Like one of the movie moguls of old, Michael Eisner is a titan -- feared, powerful, and almost magically successful. After rising through ABC television and Paramount Pictures, he awoke the sleeping giant of Disney and sent it stomping across the entertainment landscape. But since the tragic death of Frank Wells in a helicopter crash in 1994, he has lacked -- for the first time in his career -- a colleague who could temper his personality.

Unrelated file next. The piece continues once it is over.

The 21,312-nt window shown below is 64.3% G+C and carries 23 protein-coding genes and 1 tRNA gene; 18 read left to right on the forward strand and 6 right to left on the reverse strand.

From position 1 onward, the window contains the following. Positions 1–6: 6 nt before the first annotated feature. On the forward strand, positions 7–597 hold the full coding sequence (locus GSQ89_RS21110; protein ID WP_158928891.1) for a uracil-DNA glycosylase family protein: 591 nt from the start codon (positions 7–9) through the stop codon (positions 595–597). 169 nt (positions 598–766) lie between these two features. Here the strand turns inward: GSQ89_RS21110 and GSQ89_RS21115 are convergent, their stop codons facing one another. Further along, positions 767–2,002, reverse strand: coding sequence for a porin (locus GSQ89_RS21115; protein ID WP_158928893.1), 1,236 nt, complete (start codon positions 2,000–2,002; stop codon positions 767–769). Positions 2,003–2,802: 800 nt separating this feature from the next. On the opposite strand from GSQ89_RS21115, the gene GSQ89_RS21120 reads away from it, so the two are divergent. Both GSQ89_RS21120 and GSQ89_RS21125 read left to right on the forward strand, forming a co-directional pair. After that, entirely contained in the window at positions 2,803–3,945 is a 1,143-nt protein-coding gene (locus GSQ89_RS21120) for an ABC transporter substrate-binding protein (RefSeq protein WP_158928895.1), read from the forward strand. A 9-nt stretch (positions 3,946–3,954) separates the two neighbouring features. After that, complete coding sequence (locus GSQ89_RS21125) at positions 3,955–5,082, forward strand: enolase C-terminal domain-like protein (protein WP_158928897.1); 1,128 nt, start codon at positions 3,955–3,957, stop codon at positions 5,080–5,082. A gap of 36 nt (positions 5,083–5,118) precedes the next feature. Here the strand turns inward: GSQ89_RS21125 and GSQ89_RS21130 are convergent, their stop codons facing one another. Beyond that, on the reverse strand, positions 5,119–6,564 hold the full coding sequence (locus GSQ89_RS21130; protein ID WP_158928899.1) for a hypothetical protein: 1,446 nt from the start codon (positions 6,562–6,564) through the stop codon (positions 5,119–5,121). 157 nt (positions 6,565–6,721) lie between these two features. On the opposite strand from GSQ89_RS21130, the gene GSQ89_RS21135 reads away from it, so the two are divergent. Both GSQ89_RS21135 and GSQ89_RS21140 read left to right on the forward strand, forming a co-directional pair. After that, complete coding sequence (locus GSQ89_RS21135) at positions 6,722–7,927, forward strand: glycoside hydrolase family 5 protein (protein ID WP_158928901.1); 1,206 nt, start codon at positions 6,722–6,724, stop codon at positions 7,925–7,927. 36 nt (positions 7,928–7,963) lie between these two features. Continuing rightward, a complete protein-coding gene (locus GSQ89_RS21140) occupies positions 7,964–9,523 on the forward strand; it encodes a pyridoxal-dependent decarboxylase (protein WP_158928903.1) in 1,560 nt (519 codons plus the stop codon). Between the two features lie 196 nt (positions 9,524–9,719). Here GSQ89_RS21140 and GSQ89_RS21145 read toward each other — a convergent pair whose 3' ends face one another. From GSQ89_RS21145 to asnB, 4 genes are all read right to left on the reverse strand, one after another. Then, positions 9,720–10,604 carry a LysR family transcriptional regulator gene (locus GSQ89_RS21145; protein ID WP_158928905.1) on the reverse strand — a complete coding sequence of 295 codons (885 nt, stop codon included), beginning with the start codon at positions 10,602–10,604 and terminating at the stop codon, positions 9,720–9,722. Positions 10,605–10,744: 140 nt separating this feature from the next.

The result, writes Kim Masters, has been a slide into a Nixonian paranoia and isolation. In The Keys to the Kingdom, Masters crafts a gripping account of this larger-than-life story of larger-than-life hubris, combining an insightful analysis of power in Hollywood with a vivid, deeply researched narrative that brings the personalities, the enmities, and the corporate mayhem to life.